After several months of tuning and tweaking in its benchmark labs, IBM has finally released a TPC-C online transaction processing benchmark test result for its new Power7-based servers. Rather than presenting results on a number of heavily configured machines, IBM has packed a lot of flash storage into a relatively skinny Power …
IBM is some 30% overpriced?
Nice to see a number put on that for once. Though the comparison isn't fair. windows itself isn't worth it even if you got money to go with it.
Tangentially, lack of high-end competition is to at least some amount blameable on dear dear Carly. Just for fun veering into conspiracy theorising, it's fair to say intel had vested interests there, not to mention micros~1. I'm surprised they didn't care better for her afterward.
Availability dates on TPC reports
The October 13th date is exactly six months after the benchmark report date of April 13th. This is standard procedure for most vendors. Six months is the limit on hardware/software availability. Even if IBM projected all components to be available in four months, it will put a date of six months out on the report, that way if product availability slips, they do not have to pull the benchmark.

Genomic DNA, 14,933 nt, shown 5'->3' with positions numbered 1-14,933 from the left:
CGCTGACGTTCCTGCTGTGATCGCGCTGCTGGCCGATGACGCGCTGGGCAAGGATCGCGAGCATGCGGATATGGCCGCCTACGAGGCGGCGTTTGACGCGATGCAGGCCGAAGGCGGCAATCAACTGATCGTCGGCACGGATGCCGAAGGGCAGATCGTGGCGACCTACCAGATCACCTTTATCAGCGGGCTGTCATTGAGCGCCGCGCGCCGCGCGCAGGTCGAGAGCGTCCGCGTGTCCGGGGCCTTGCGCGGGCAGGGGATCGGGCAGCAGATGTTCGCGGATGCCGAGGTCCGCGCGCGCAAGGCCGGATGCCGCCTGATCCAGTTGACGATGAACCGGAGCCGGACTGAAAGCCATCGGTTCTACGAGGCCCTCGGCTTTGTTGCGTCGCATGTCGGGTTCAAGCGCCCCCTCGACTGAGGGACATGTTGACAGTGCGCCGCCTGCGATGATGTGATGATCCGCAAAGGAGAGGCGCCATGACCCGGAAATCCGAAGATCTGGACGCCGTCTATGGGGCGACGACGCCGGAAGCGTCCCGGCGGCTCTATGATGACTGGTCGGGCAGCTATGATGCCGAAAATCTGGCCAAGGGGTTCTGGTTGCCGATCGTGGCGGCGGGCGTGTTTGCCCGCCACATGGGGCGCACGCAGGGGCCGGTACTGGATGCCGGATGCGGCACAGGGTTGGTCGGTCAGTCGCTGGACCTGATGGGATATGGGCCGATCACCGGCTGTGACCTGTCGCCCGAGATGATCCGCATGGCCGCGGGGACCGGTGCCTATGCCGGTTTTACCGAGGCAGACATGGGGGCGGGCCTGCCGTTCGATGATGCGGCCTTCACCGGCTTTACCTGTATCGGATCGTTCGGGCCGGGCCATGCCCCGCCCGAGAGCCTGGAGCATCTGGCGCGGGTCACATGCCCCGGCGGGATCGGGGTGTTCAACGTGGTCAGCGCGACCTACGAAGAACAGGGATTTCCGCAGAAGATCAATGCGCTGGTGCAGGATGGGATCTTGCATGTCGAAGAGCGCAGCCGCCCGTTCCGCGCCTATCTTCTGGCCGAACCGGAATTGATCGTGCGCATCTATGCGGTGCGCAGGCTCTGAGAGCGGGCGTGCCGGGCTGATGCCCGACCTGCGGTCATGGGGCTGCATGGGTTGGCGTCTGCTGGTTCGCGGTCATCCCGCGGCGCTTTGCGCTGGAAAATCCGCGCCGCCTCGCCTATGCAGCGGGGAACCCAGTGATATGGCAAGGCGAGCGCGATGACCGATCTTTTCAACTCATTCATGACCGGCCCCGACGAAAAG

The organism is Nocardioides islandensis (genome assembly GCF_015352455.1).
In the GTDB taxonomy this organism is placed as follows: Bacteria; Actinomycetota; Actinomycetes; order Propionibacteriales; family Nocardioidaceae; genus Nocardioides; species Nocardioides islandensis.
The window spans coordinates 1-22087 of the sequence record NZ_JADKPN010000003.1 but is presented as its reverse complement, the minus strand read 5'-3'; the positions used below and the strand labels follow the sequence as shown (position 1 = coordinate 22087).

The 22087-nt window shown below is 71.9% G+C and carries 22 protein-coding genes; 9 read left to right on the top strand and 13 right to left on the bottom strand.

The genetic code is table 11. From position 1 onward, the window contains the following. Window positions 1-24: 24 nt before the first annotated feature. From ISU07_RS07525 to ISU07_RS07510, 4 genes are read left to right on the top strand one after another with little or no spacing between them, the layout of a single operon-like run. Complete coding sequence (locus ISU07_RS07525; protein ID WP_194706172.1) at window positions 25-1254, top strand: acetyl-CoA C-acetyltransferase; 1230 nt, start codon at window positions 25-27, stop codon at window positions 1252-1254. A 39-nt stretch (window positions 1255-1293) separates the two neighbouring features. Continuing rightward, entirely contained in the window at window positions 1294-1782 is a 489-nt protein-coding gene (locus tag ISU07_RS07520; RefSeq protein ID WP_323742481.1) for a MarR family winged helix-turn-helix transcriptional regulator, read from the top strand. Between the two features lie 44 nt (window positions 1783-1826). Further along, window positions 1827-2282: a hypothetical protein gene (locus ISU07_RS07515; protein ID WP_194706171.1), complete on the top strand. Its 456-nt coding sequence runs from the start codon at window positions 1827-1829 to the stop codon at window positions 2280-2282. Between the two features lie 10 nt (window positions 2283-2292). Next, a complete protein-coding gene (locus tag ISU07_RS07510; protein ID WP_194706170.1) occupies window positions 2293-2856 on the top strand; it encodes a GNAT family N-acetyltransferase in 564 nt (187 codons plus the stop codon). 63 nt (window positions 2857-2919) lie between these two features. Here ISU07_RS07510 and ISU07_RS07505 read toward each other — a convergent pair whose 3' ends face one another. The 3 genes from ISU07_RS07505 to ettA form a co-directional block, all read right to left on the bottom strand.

I know vendors who would challenge competitor's benchmark reports when a part did not ship by the availability date.
Matt will Blast 'em
...for using SSD memory they don't have on their price list.
@SPEC: Why do you allow the posting of results of products one cannot buy ? Please require to use products that can actually be bought at a defined (and published) price in the future.
Well what I think is nice..
is that 'one' of the UNIX vendors, finally made a benchmark that shows that doing things right, and using some big *ss UNIX iron is only slightly more expensive, than buying cheap x86 iron with restricted software licenses.
What about some Oracle stats?
I understand that IBM have DB2 to sell, but only posting results of DB2 based benchmarks does not promote their hardware to the Oracle market. AIX /POWER is a great platform for BIG database environments, and it is a shame they seem to want to convert the world to DB2 rather than promote Oracle on AIX.
I agree. As much as we love to see Oracle and IBM slug it out, and hopefully lower prices. Then we need benchmarks with multiple DB's on hardware.
So lets have some Oracle on POWER7.
But if you look at it then then POWER is more or less the only UNIX iron that has multiple DB (DB2/Oracle/Sybase) submissions on TPC-C. HP and SUN is all oracle.